To start at the bottom, subjects such as philosophy and other humanities have existed in a flipped realm for a very long time, where students are expected to have read Kant, Socrates, Heidegger and others before coming to class to discuss the work. In these spaces, discussion can help work through sticky points of theory and philosophy as well as address knowledge gaps and misconceptions. This is the extension of an academic bazaar as referenced by Raphael’s painting The School of Athens, where engaging a topic begets socratic discussion. The idea that an academic discipline that has always incorporated a flipped structure might not work well in a flipped environment is somewhat detrimental to the idea of the flipped model, the model needing to better understand its history and accounting.
There is one other assumption is on how Miller views teachers — there is a distinct divide between good and bad teachers underlying his argument. That’s a dangerous presumption even before determining the sort of instructor at the root of the issue. Are we talking K-12 or Higher Ed here? In higher education, professors are not trained in pedagogy but rather in their subject (an interesting irony, as one of the big complaints in K-12 ed is that teachers do not have enough subject-specific training), so to expect professors whose complete education experience has been grounded in lecturing to shift to hands-on activity is troubled from the start: without intervention, at best those teachers will just have students perform their rote assessment in the classroom rather than at home (another issue with calling something a flipped classroom; for the flip to truly work the in-class part must be better and more inclusive than what happened with homework, meaning it is not really a flip but an augment or supplement). In a K-12 environment, teachers must account for students who do not perform the video lecture part of the work (often the same students who do not do the assessment part at home) before engaging in activities. There are a great deal of variables at play in any of these instances, so simplification to sell a model only furthers hyperbolic rhetoric. To say that a poor instructor cannot ensure better learning just by flipping means there is an equal opposite — a good instructor is going to do fine without flipping. And that posit leads to proof of the questioned research, that flipping has no statistical benefit. I don’t think that’s what Miller and other flipped advocates believe (I follow a lot of flipped pedagogues via various research and social media) The variable is the instructor, and if a strong lecturer is going to be worse at coming up with assessment activities to do in class, supporting the lecturer in developing a new skill is more important than labeling them a poor instructor. And if we are going to “can” content and utilize instructors specifically in the activity phase, we run into the rockstar/tutor dichotomy and that’s when people begin to cry digital imperialism.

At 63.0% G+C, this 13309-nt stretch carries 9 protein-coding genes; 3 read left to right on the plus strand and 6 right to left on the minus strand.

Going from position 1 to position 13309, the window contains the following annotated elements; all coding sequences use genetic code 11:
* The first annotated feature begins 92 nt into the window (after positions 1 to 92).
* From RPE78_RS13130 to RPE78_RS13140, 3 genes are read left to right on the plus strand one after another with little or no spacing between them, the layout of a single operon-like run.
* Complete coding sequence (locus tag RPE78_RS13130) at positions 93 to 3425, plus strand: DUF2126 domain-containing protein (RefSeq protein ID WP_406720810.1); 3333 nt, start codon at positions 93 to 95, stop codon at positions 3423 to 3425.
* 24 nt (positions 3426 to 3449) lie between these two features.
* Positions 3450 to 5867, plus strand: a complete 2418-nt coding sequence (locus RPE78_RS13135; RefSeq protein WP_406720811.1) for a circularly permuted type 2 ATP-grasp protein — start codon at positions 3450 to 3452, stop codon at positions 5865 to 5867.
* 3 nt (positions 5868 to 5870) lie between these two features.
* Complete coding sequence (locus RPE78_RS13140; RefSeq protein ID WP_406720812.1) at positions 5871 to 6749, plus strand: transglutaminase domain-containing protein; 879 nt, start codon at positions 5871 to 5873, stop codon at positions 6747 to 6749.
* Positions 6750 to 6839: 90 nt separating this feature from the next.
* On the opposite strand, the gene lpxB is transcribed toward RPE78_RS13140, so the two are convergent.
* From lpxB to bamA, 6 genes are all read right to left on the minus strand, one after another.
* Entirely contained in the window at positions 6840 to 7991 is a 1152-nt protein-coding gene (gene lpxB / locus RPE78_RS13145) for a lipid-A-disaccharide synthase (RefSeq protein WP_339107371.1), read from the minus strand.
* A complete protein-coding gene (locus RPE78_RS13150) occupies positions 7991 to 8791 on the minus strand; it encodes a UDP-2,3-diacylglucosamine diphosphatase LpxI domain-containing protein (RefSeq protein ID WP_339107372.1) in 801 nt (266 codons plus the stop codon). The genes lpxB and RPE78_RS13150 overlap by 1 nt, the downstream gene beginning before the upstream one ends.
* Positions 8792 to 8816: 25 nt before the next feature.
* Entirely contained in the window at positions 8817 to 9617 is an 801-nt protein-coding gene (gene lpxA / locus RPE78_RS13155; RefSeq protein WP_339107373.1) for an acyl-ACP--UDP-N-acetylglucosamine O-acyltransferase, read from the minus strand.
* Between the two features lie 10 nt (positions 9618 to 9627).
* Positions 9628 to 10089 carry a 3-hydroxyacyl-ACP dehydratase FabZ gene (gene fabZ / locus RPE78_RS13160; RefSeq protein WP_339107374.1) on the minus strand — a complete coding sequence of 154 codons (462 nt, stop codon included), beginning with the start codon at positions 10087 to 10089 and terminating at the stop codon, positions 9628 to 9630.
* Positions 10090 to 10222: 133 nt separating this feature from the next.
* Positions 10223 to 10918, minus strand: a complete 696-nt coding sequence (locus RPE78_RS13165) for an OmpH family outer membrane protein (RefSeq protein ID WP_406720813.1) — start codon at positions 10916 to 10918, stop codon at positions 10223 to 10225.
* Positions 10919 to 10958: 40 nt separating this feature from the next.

Personally, I would like to see us start our critique at a level beyond flipped classroom, and figure out what it is we expect education to serve and how we can best help students achieve that endeavor. Until we do that, our critique of learning models created to better serve existing aims of education need to be reasoned and substantiated, on both sides, rather than ratcheted up and draped in ideology.
UPDATE: Phil Hill critiques the Harvey Mudd research here; I agree with the points he brings up about the early conclusions and audacious claims of the research and Dr. Lape’s comments, and I appreciate the reasoned perspective. However, in my opinion he lets similar unsubstantiated claims by Miller off the hook.